Solid state electric vehicle battery pioneer QuantumScape reported first quarter results Tuesday afternoon. Investors aren’t sure what to make of it yet. The report included new technical details, which are a positive. The stock initially rose in after hours trading but then sold off.
Shares are down about 4% in after hours trading after starting up about 3%.
QuantumScape (ticker: QS) lost about 20 cents a share from no sales. Wall Street was looking for a 7 cent loss from no sales. The sales figure isn’t a surprise. Analysts doesn’t project any sales until 2024.
QuantumScape is a development stage company working on solid state batteries. Solid state batteries are rechargeable batteries that don’t use a liquid electrolyte–common in today’s battery architecture–to transmit the electric current. The auto industry is high on the potential for solid state batteries because they offer better range, cost, safety and recharge time.
The bottom line loss, like sales, isn’t all that meaningful either. Profits fluctuate based on accounting conventions. Cash spent in the quarter appears to be about $30 million. Cash spent in the fourth quarter amounted to roughly $20 million. QuantumScape ended the first quarter with about $1.5 billion, higher than year end after the company issued new equity in the quarter.
The reason investors should be happy is the company didn’t delay any of its milestones. In fact, there is a new milestone for investors to track. The company plans to have “commercial relevant” prototypes to auto makers in 2022.
What’s more, QuantumScape reported it made multilayer batteries in a larger form factor. The company started out testing one battery which can be though of, essentially, as a playing card. Now the company has tested four larger playing cards stacked together.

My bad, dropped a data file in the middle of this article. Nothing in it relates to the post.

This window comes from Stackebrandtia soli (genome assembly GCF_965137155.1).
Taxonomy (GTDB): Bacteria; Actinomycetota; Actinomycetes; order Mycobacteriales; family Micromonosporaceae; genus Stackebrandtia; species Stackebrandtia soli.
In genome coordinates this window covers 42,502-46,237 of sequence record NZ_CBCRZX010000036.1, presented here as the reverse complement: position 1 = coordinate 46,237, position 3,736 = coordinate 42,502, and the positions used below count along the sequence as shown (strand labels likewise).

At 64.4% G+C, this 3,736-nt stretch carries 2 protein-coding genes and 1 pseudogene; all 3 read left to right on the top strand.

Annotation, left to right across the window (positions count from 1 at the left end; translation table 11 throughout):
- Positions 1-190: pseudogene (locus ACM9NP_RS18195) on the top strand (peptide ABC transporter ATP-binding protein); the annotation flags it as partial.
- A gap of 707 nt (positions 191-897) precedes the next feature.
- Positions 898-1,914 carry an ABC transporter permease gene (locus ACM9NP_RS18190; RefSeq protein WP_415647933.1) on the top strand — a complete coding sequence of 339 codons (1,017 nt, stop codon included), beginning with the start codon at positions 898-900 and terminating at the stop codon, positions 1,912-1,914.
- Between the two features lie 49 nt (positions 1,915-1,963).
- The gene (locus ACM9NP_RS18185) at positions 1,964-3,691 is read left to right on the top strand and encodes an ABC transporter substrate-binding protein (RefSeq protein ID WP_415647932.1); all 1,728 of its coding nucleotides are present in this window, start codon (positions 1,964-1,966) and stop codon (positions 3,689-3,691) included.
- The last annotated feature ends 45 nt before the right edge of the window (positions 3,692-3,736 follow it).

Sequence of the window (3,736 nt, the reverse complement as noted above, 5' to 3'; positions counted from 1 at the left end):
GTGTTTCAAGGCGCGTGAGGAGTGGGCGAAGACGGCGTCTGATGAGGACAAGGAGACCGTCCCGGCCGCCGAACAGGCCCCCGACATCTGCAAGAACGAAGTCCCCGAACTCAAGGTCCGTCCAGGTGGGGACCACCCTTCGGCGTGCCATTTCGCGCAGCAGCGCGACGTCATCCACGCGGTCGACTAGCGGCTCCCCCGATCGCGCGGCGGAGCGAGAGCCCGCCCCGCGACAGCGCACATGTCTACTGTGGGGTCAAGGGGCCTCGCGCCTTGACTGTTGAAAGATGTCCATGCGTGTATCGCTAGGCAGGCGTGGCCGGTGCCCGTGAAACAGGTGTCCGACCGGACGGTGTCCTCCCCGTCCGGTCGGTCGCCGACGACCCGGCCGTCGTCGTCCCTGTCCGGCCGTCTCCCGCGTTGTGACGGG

Shares rose 3.6% in regular Tuesday trading. The regular trading gain is probably best explained as positioning by traders who have been short shares. QuantumScape stock is down about 64% year to date and more than 75% from its 52-week high of almost $133 a share.
Short sellers borrow stock they do not own and sell it, betting on price declines. After stocks drop they can replace borrowed shares for a lower price and pocket the difference. Short selling is a relatively common practice on Wall Street. The average short interest in an S&P 500 stock is about 2.5% of the shares available for trading.
Short interest–shares sold short compared with those available to trade–in QuantumScape is about 16%, higher than average. Short interest began ramping higher after the stock traded north of $120 at the end of 2020, making the startup one of the most valuable auto parts companies on the planet.
Short sellers were probably also attracted to a negative research report published by a short seller in April. The report questioned the company’s battery performance claims. QuantumScape said it stands by its data.
The short report is one factor in QuantumScape’s recent stock declines. The overall market for more speculative, SPAC-related stocks has deteriorated as well. The Defiance Next Gen SPAC Derived ETF (SPAK) is down more than one-third from its 52-week high.
QuantumScape completed its merger with a special purpose acquisition in November.
QuantumScape management hosts a conference call at 5:00 p.m. Eastern time. Analysts and investors will be eager to hear about battery development against the company’s original timeline.
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